By Gary Luster
The 40th Annual Dr. Martin Luther King Jr. Commemorative Parade will celebrate Dr. King’s legacy on Saturday, Feb. 25 at 10 a.m. The parade will begin at Junipero Serra High School and will end at Rowley Park.
“The parade is scheduled to stage in the area of Marine Avenue and Van Ness Avenue and begin on Van Ness Avenue at 10 a.m.,” said Stephany Santin, Director of Gardena’s Recreation and Human Services Department. “It will travel north on Van Ness Avenue to 132nd Street to Rowley Park where it will disband.”
This year’s Grand Marshal will be Guy Black of KJLH radio. Black hosts the Radio Free Grown Folks Radio Show Saturdays from 9 a.m. to 1 p.m. in addition to be- ing a music director and a community activist.
A celebration will immediately follow the parade at Rowley Park and among other highlights, will feature the student winners of the Dr. MLK essays.
Other notable Rowley Park features will include vendors, jumpers, food, and the annual Battle of the Bands competition. The celebration is scheduled to last until 3 p.m.
The parade will feature comedienne and television and film actress Luenell as the Celebrity Grand Marshal and 40 plus-year Gardena resident Barbara Phillips as Community Grand Marshal. Phillips, a member of the Second Time Around Senior Club, was recently sworn in as a commissioner of the Gardena Beautification Commission.
Paulette Francis, Chair of the Gardena Martin Luther King Jr. Cultural Committee, said that this year’s event will host more than 1,500 participants in the parade and the celebration in Rowley Park after the parade. All of the Gardena community schools will participate in the parade such as Chapman, Amestoy, Purche, and Gardena High.
“It’s an opportunity for the city of Gardena to just pause and commemorate the legacy and life of Dr. King,” Francis said.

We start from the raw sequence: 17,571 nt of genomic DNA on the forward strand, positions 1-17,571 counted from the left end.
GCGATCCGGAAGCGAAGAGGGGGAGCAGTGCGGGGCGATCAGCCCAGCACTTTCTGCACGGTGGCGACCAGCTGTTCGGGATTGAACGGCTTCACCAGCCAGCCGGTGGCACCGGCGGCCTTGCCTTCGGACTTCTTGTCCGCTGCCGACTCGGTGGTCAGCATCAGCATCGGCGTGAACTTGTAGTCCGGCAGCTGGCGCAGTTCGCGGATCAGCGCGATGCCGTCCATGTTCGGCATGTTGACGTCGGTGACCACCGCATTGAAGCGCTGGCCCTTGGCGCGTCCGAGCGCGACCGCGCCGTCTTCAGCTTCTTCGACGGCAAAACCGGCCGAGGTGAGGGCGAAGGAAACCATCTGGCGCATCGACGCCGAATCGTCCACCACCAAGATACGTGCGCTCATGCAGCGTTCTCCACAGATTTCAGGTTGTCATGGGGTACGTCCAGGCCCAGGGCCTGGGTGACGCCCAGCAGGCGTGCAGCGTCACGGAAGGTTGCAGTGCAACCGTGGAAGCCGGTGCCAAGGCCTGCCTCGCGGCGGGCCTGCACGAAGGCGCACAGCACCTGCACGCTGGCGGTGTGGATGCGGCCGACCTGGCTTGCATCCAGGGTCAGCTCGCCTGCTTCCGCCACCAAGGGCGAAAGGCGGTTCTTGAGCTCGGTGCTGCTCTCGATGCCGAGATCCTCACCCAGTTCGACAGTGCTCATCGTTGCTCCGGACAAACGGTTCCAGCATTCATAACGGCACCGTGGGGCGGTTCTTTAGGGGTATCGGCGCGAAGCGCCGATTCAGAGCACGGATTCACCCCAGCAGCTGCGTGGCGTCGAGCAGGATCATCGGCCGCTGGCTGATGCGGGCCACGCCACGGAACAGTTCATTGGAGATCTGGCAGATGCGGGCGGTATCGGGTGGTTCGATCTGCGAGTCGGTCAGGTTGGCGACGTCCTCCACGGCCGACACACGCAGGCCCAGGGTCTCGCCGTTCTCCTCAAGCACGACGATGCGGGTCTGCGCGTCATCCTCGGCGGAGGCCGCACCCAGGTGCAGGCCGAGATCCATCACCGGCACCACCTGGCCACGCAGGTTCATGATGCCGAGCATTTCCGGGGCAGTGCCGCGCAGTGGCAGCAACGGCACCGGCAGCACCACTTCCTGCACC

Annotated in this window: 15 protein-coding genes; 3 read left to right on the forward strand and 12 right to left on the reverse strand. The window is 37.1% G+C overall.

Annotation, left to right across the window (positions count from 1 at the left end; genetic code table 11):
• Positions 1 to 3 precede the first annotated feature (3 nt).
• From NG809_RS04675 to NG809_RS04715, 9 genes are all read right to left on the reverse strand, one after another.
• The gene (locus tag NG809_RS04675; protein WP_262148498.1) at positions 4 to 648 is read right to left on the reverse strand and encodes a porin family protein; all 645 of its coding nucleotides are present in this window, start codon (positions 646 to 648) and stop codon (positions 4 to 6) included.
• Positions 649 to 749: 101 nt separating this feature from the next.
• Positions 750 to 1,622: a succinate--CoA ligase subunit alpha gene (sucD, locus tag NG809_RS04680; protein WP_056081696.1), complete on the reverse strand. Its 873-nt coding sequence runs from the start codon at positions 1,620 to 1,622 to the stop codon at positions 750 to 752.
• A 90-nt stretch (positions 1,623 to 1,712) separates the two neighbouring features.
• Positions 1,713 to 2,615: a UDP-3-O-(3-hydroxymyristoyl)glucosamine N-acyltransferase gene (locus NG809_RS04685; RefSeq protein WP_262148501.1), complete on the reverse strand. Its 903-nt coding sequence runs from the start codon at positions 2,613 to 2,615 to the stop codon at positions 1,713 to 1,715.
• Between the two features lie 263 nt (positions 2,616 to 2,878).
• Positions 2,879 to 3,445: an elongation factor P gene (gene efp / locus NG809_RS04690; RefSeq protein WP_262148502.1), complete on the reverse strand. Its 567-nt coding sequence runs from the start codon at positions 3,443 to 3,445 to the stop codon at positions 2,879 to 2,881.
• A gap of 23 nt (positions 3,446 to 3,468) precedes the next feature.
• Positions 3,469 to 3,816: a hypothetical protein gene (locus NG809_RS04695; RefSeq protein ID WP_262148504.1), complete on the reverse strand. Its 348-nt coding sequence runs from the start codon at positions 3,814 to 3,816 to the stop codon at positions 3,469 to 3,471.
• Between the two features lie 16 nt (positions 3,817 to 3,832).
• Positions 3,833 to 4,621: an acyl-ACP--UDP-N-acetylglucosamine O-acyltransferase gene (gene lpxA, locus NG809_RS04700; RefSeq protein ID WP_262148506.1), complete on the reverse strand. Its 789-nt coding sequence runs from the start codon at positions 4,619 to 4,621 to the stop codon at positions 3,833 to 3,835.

Francis said that each participant will receive a ribbon commemorating the 40th anniversary of the Dr. Martin Luther King Jr Parade and Celebration.
“One of the biggest things for me was that [last year] we had every Gardena community school represented in our parade,” Fran
cis said. “The school superintendent walked in the parade along with the students. The essay contest winners also walked in the parade.”
Taking part in the parade will include Gardena Mayor Tasha Cerda as well as Los Angeles County Supervisor Holly J. Mitchell and California State Sen. Steven Bradford.
As in recent years, the Battle of the Bands and the Battle of the Drumlines will square off for prizes. First, second and third place winners will each receive a prize. First place will win $1,000, second place will win $500 and third place will win $250. The money goes to the school to be used for the benefit of the band.
The annual MLK Essay Contest winner, who were slated to be honored mid-January, will also be a part of Saturday’s festivities.
This year’s question was: Is the struggle to vote as difficult today as it was during the Civil Rights Movement?
“Our young people surprised me,” Francis said. “They were able to compare what voting was like during the Civil Rights Movement and the reason that it’s important to vote and while it’s a struggle for some people, it’s really important to vote. People complain a lot about young people but when you are able to sit down and really listen to their thoughts, then you know we’re going to be in good hands.”
The Dr. Martin Luther King, Jr. Cultural Committee of Gardena was founded in 1972 by Arthur Johnson, a chemist and educator who originally wanted Gardena to honor Dr. King with a city holiday. After hearing Johnson’s idea for a city holiday, the Gardena City Council decided to honor Dr. King with a week-long celebration.
Believing that a week of daily activities was too much, Johnson managed to get the event activities down to a parade, a battle of the bands, an annual youth night, and the essay contest.
“We are the first city west of the Mississippi to honor Dr. King with an official celebration,” Francis said. “Other cities just have a parade but for us it’s important to celebrate and honor Dr. King in Gardena because we share the values of Dr. King’s legacy of peace, non-violence and justice.”